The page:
In the United States, one of the most prominent examples was Tampa's use of facial recognition technology in 2001. But the city's police department dropped the technology two years later when it failed to result in a single arrest. The use of video surveillance was considered by the Oakland, Calif., police chief, but he ultimately found that "there is no conclusive way to establish that the presence of video surveillance resulted in the prevention or reduction of crime."
"They are good forensic tools — after something happens, they'll tell you what happened," said Jim Harper, the director of information policy studies at the Cato Institute. "And in the rare case where a terrorism case fails, they can be useful to help track down the perpetrators. But they do not provide protection against attacks, and that's a key distinction."
"We are not safer from terrorism with security cameras in our cities," said Harper. "Particularly terrorists who are willing to die, security cameras do not control their behavior. They would not stop them from planning to pull off an attack."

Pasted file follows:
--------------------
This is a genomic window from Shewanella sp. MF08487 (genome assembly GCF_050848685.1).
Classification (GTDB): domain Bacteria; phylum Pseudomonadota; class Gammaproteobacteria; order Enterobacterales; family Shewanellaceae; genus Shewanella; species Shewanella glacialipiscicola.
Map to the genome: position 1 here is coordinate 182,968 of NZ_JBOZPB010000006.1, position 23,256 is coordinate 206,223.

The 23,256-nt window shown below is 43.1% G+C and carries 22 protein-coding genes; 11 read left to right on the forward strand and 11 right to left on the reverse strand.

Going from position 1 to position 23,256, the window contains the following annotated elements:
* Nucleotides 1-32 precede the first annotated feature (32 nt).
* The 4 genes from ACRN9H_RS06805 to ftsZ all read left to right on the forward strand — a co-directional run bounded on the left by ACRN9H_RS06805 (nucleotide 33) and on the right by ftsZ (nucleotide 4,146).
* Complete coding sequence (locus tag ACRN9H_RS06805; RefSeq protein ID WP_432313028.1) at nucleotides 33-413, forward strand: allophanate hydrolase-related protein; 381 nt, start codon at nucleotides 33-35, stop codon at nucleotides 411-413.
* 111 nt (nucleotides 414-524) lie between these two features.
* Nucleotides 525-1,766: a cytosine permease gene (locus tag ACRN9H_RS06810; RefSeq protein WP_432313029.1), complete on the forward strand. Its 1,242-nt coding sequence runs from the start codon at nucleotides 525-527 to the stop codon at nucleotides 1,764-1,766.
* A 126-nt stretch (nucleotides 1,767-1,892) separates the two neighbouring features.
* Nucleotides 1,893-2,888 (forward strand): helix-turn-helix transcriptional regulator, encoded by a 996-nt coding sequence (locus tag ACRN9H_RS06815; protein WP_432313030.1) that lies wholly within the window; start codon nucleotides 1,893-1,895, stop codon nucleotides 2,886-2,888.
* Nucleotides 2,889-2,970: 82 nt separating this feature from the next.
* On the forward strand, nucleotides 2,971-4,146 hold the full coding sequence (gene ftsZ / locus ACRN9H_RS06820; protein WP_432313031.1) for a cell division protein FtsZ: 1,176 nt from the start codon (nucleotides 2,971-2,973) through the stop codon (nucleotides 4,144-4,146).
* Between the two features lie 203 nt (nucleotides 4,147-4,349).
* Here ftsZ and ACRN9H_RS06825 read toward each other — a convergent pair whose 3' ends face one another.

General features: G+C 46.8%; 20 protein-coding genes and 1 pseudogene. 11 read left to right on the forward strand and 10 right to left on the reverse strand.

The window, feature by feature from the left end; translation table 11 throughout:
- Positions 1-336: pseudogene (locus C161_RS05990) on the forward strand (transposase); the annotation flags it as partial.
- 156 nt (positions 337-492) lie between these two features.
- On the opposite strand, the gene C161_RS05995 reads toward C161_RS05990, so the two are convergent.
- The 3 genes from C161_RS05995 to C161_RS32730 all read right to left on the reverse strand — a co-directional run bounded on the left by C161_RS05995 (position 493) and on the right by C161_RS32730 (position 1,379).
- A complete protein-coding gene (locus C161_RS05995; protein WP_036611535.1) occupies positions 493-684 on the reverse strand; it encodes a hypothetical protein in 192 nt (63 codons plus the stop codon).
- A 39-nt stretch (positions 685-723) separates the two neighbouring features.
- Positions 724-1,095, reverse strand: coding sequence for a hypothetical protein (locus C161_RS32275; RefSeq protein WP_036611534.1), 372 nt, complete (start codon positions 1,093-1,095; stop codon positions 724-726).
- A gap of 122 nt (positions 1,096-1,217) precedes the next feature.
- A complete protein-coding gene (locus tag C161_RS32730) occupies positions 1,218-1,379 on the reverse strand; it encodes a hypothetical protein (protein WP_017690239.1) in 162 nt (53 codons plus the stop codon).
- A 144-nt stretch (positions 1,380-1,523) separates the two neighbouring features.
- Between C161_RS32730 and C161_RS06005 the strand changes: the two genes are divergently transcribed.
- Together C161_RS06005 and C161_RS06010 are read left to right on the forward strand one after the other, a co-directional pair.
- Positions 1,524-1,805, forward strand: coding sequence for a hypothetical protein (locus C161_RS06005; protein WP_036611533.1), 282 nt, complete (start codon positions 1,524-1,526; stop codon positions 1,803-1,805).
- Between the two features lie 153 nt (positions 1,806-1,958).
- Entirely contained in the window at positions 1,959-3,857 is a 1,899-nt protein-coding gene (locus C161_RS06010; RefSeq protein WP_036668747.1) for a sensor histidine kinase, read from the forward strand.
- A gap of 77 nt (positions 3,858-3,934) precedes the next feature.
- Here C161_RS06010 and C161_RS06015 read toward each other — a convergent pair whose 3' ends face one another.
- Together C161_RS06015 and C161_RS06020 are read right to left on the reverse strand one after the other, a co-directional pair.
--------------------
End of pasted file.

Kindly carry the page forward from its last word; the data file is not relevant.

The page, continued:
And Harper is concerned about the impact of widespread surveillance cameras on the privacy of Americans. "Cameras don't just watch criminals, but they watch everybody," he explained. "Someone visits their psychiatrist every Monday at two in the afternoon, traveling through public spaces. Where they're going is known to nobody, but a network of cameras could pull that out of obscurity. That info is known to government officials."
Another problem with the technology is that it sometimes shifts crime from one place to another. "If you're the owner of a 7-11 with a surveillance camera and someone robs the store next door to you, then that's a win for you but not for the police," said Bruce Schneier, a security consultant and the author of "Beyond Fear: Thinking Sensibly About Security in an Uncertain World."
Both Harper and Schneier believe that traditional law enforcement techniques are far more effective at preventing terrorism. "Generating human intelligence, targeted surveillance and breaking up terrorist cells — those have been proven to work," said Harper.
Most police chiefs regard the cameras as just one tool for cutting crime. "It's a technology bump for policing and justice," said John Firman, the director of research at the International Association of Chiefs of Police, who said that the issue will be discussed in a roundtable discussion at the IACP's annual conference in October. "We know cameras enhance that capacity but saying for sure that they reduced crime by 20 percent, that's another thing. Anecdotally, we know that they have had an impact."